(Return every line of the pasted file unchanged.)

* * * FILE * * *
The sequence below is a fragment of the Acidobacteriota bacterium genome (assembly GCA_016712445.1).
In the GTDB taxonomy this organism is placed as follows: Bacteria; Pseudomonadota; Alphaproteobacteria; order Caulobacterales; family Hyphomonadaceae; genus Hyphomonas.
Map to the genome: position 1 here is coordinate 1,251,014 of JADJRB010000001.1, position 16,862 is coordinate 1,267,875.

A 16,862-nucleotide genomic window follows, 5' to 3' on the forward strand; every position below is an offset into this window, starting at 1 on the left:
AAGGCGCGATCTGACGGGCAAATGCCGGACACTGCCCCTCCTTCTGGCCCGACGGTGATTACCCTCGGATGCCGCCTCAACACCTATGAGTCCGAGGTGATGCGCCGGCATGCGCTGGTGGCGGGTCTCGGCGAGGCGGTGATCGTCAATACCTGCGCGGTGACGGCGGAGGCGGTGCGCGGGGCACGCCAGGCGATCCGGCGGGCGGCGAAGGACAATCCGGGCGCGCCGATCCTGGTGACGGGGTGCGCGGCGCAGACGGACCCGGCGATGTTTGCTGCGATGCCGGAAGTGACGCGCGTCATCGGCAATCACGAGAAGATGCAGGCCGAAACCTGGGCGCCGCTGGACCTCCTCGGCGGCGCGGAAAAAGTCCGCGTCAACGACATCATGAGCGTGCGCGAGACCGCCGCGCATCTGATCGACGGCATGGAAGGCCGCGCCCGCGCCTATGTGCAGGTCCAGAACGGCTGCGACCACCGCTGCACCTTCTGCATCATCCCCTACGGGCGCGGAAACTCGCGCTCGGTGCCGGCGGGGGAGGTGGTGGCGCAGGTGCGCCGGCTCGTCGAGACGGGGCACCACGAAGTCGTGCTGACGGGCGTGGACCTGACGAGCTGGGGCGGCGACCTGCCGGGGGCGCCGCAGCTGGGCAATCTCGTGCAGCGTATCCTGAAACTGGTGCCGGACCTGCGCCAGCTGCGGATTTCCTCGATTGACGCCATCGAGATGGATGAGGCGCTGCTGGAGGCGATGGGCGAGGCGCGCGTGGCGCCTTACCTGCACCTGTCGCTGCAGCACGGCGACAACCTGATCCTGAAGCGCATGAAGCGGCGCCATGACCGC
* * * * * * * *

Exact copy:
The sequence below is a fragment of the Acidobacteriota bacterium genome (assembly GCA_016712445.1).
In the GTDB taxonomy this organism is placed as follows: Bacteria; Pseudomonadota; Alphaproteobacteria; order Caulobacterales; family Hyphomonadaceae; genus Hyphomonas.
Map to the genome: position 1 here is coordinate 1,251,014 of JADJRB010000001.1, position 16,862 is coordinate 1,267,875.

A 16,862-nucleotide genomic window follows, 5' to 3' on the forward strand; every position below is an offset into this window, starting at 1 on the left:
AAGGCGCGATCTGACGGGCAAATGCCGGACACTGCCCCTCCTTCTGGCCCGACGGTGATTACCCTCGGATGCCGCCTCAACACCTATGAGTCCGAGGTGATGCGCCGGCATGCGCTGGTGGCGGGTCTCGGCGAGGCGGTGATCGTCAATACCTGCGCGGTGACGGCGGAGGCGGTGCGCGGGGCACGCCAGGCGATCCGGCGGGCGGCGAAGGACAATCCGGGCGCGCCGATCCTGGTGACGGGGTGCGCGGCGCAGACGGACCCGGCGATGTTTGCTGCGATGCCGGAAGTGACGCGCGTCATCGGCAATCACGAGAAGATGCAGGCCGAAACCTGGGCGCCGCTGGACCTCCTCGGCGGCGCGGAAAAAGTCCGCGTCAACGACATCATGAGCGTGCGCGAGACCGCCGCGCATCTGATCGACGGCATGGAAGGCCGCGCCCGCGCCTATGTGCAGGTCCAGAACGGCTGCGACCACCGCTGCACCTTCTGCATCATCCCCTACGGGCGCGGAAACTCGCGCTCGGTGCCGGCGGGGGAGGTGGTGGCGCAGGTGCGCCGGCTCGTCGAGACGGGGCACCACGAAGTCGTGCTGACGGGCGTGGACCTGACGAGCTGGGGCGGCGACCTGCCGGGGGCGCCGCAGCTGGGCAATCTCGTGCAGCGTATCCTGAAACTGGTGCCGGACCTGCGCCAGCTGCGGATTTCCTCGATTGACGCCATCGAGATGGATGAGGCGCTGCTGGAGGCGATGGGCGAGGCGCGCGTGGCGCCTTACCTGCACCTGTCGCTGCAGCACGGCGACAACCTGATCCTGAAGCGCATGAAGCGGCGCCATGACCGC